Sitting awkwardly at the centre of David Mamet’s eighty-minute play about race called Race is a four-letter word about sex.
“Sex or race?” one of the lawyers, the black one, asks, “What’s the difference?” It’s one of several questions in the play I don’t really understand. Because it begs another question, which is, “What do you mean, exactly, when you say, what’s the difference?”
Mamet is far too clever and talented a writer to be caught out by a confused critic. And my strongest desire in sitting down to watch Terry Johnson’s slyly subversive production of a play generally derided at its Broadway premiere three years ago, and since labelled Exhibit A in the case for Mamet’s decline into hollowness and bluster, was to go against the orthodox grain, swim against the tide, à la Mamet himself.
This proved difficult, despite the hugely entertaining performances of Jasper Britton as the energetically bizarre lead white lawyer, Jack Lawson, and Clarke Peters as his surprisingly older black partner, Henry Brown. They have been sought out by an eerily prophetic Dominique Strauss-Kahn figure, Charles Strickland, a white middle-aged businessman, accused of raping a black girl in a hotel bedroom.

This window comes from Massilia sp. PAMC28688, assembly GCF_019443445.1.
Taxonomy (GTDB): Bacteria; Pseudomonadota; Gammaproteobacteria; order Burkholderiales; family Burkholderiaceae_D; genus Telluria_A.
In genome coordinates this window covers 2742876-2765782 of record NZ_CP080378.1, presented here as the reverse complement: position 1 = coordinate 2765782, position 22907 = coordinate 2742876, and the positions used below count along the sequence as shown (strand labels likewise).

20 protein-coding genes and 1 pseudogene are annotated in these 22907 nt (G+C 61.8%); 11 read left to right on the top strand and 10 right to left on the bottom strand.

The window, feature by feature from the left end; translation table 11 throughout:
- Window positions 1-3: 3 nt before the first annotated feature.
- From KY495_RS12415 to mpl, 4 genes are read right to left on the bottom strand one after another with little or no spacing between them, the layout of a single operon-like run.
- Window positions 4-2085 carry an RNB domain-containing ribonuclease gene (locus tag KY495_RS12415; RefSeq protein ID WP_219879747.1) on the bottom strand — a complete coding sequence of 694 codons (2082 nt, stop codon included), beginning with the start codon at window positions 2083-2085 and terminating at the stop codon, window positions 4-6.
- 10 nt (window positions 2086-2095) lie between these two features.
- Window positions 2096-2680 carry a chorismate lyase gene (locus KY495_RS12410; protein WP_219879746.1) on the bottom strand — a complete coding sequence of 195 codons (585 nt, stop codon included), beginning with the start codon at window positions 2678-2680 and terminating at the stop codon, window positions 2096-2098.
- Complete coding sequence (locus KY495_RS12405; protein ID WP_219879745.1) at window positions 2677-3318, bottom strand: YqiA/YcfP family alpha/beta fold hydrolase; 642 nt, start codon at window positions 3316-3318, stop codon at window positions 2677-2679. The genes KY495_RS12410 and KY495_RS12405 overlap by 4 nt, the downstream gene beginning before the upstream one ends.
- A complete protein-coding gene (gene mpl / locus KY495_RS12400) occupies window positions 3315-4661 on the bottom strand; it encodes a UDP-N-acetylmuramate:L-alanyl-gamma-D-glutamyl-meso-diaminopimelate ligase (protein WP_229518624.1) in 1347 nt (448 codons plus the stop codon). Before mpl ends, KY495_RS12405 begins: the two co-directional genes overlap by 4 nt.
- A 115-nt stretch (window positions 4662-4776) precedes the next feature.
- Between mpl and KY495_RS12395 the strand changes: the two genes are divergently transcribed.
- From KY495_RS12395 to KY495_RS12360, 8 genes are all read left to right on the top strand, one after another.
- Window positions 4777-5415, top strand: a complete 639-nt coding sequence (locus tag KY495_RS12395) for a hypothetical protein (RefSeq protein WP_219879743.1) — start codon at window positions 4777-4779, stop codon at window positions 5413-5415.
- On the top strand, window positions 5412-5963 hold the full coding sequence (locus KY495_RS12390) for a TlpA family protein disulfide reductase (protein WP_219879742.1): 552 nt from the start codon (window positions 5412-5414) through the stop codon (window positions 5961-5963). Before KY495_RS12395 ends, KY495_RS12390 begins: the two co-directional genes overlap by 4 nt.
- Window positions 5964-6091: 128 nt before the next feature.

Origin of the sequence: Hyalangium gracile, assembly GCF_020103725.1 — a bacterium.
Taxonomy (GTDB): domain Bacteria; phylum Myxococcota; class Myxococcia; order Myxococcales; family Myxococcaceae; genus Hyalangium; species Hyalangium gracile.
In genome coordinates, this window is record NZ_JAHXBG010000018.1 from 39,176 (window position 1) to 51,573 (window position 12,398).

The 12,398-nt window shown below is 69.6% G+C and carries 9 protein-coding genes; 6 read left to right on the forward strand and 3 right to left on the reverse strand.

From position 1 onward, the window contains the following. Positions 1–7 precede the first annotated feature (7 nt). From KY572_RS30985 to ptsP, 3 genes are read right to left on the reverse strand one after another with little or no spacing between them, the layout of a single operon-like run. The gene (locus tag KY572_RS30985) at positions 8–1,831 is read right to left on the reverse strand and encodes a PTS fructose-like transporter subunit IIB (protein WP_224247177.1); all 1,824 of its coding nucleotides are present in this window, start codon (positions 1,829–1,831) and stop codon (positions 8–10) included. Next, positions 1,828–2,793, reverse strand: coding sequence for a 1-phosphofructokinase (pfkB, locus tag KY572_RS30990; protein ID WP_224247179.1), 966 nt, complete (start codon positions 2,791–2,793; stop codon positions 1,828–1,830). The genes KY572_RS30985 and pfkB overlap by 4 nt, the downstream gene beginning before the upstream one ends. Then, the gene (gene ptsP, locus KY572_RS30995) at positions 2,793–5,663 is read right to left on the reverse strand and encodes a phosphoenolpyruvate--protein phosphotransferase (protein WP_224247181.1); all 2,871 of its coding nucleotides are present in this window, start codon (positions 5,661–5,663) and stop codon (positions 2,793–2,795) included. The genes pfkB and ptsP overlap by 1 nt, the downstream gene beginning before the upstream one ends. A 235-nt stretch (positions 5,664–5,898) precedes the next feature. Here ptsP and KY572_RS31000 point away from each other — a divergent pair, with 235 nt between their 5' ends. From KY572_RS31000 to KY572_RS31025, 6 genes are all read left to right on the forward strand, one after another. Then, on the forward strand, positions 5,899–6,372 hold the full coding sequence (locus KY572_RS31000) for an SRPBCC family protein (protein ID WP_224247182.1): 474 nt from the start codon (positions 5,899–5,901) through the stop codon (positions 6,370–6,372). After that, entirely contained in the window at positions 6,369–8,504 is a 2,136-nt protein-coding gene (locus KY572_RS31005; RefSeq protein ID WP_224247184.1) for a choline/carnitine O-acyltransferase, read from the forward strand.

The play, which proceeds as a series of blunt assertions and accusations, disappointingly bereft of Mamet’s trademark jazz swing and savvy, street-wise humour, hinges on whether or not Lawson and Brown will take the case, and this depends on whether or not Strickland is guilty; or rather, whether or not he’s telling the truth.
The interesting thing here is that the process of employment incorporates a preview of the trial itself, with an accumulation of circumstantial evidence surrounding the sequinned dress that may or may not have been ripped off in flagrante. It also emerges that the relationship between Strickland and the girl was more than a one-off.
But there’s another lawyer, a junior, who is also black, and a woman, played by Nina Toussaint-White (a name which in itself gloriously conjures the spirit of the Haitian revolutionary leader); and she has a racialist axe to grind – against her own boss, thus illustrating the insoluble rigidity of Brown’s position: black hates white.
Race, designed by Tim Shortall in a huge wood-panelled office lined with books, split with a Manhattan skyline, deals in bias and prejudice masquerading as the truth about ourselves. And that’s harder to swallow even than the lack of plausibility in the overall situation.
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